Projections - Movie Reviews

Thirty Two Short Films About Glenn Gould

The talent and eccentricity of the late Canadian pianist Glenn Gould are beautifully captured in this highly original new film from Canada.  After winning four Genie Awards (Canada's version of the American "Oscar"), including those for Best Picture and Best Director (Francois Girard), this film is now playing before American audiences, to the particular delight of classical music enthusiasts.

Glenn Gould was born in Toronto, Canada in 1932.  At age three, it was clear that he possessed exceptional music abilities: absolute pitch and the ability to read staff notation.  At five, he was playing his own compositions for family and friends.  Gould's mother, who introduced him to the piano by playing the instrument incessantly while pregnant with him, remained his only music teacher for the first ten years of his life.  At the age of twelve, Gould gave his first public performance and was immediately recognized as a supremely gifted musician.  He continued touring for many years, as both a soloist and accompanied by the world's finest orchestras.  On April 10, 1964, after performing and lecturing extensively in Europe and the United States, he gave his last public performance at the young age of 32.  He spent the remaining eighteen years of his life devoted to: musical recordings, composing, conducting, radio and television broadcasts, and philosophy.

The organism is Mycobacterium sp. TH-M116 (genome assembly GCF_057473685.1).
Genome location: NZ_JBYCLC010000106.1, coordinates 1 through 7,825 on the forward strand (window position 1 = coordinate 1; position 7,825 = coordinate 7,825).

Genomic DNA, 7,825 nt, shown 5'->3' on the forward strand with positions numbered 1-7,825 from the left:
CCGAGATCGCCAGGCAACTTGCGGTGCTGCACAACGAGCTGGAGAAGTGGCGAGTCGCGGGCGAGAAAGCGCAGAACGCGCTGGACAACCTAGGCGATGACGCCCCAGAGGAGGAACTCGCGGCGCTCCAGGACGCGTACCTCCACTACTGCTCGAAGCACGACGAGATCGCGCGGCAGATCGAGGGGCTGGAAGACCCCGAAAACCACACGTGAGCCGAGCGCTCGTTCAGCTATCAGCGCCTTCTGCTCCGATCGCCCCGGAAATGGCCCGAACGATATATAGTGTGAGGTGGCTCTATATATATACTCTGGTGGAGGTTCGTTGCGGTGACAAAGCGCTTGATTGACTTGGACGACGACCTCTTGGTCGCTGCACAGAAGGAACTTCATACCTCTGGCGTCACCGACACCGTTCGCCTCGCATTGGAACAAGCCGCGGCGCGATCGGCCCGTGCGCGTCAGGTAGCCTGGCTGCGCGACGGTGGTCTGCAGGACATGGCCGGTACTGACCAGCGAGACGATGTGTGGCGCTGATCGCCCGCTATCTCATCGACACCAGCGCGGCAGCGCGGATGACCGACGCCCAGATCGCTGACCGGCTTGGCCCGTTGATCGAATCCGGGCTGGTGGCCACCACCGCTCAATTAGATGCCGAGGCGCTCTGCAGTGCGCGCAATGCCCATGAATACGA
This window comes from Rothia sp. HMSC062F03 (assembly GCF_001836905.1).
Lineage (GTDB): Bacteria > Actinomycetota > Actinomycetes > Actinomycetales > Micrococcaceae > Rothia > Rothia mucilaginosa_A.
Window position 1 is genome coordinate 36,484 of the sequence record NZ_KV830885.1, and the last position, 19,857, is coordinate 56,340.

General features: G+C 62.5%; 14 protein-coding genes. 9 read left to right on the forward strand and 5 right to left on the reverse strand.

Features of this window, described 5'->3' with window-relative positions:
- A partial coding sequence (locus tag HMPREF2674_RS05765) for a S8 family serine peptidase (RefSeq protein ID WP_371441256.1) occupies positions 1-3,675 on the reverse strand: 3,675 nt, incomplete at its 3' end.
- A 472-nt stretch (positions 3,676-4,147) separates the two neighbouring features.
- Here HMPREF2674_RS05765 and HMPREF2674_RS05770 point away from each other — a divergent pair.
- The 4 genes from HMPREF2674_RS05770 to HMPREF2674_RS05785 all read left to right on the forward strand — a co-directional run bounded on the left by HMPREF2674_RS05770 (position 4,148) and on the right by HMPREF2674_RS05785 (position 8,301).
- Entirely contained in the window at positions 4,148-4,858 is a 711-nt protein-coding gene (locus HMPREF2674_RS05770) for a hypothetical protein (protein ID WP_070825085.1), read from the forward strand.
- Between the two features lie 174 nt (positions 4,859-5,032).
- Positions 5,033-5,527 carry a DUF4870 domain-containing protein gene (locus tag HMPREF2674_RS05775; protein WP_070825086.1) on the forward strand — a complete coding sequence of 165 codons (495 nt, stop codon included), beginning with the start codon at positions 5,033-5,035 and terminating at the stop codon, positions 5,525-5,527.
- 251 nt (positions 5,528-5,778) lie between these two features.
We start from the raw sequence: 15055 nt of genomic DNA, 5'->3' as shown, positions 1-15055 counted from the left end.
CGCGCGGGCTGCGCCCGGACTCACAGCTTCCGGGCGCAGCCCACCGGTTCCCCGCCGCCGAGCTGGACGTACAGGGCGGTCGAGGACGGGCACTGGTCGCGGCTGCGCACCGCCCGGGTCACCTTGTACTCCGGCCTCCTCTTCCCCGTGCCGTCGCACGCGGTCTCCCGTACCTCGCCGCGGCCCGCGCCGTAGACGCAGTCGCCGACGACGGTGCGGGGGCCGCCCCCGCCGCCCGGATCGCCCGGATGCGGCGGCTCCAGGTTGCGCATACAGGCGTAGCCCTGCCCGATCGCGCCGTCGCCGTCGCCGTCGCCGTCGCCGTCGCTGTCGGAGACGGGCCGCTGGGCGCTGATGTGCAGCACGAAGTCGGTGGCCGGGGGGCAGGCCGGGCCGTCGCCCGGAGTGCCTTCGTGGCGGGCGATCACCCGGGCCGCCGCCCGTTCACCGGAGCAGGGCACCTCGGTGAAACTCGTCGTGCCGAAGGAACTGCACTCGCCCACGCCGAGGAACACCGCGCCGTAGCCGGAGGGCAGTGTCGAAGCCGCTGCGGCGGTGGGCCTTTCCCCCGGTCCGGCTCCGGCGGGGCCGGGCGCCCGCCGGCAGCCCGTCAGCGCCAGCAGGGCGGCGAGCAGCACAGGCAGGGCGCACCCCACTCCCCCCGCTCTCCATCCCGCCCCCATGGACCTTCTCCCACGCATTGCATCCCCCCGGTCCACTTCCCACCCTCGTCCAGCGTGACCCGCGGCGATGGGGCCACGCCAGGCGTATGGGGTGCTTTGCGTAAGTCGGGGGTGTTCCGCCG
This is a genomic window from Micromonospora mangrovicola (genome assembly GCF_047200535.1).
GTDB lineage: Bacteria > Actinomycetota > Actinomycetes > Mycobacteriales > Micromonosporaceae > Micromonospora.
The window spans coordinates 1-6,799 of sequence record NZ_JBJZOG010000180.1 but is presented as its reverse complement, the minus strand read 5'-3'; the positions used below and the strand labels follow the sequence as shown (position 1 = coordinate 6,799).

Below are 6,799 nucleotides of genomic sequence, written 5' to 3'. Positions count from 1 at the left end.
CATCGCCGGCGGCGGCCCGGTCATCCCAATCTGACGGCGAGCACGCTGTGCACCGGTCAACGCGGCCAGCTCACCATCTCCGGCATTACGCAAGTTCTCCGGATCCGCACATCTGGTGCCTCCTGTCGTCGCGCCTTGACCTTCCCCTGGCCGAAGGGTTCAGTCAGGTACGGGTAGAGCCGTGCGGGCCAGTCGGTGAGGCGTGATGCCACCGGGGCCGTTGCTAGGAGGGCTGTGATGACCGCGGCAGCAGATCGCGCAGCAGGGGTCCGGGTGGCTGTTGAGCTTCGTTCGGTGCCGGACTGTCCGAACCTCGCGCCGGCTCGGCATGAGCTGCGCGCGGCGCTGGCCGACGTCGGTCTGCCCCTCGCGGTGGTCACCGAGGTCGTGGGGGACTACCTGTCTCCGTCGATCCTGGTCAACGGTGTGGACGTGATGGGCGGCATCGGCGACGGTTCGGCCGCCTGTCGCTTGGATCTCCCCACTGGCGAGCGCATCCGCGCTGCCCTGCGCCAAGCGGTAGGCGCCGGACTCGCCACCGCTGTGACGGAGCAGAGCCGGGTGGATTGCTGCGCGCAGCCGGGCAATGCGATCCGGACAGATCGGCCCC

In order to introduce audiences to Glenn Gould, Director Francois Girard offers us 32 impressions of the artist in various settings and at various stages of his life.  Many of the short films present Gould's intensity and passion for music and life, while other segments show his reflective, introspective nature.  We see him in a private moment before his final concert and experience the loneliness and pressure a performer of his stature must have felt.  We see him in the studio deeply immersed in the playback of his latest recording, expressing in dance his delight with his musical interpretation.  We hear Gould's own words on music and on life, as well as the impressions he made on his friends and fellow musicians.

I found the film inspiring and beautiful.  This man was enraptured with music and, through this film, we have what feels like a private glimpse of the artist's many faces.  After viewing the film, I think you'll wholeheartedly agree with Gould's friend, violinist Bruno Monsaingeon, who reflected upon meeting Gould: "His eccentric manner disappeared very quickly to be replaced by an impression of the real man - a character who didn't seek to shock at all, but simply to express himself."

Thirty Two Short Films About Glenn Gould


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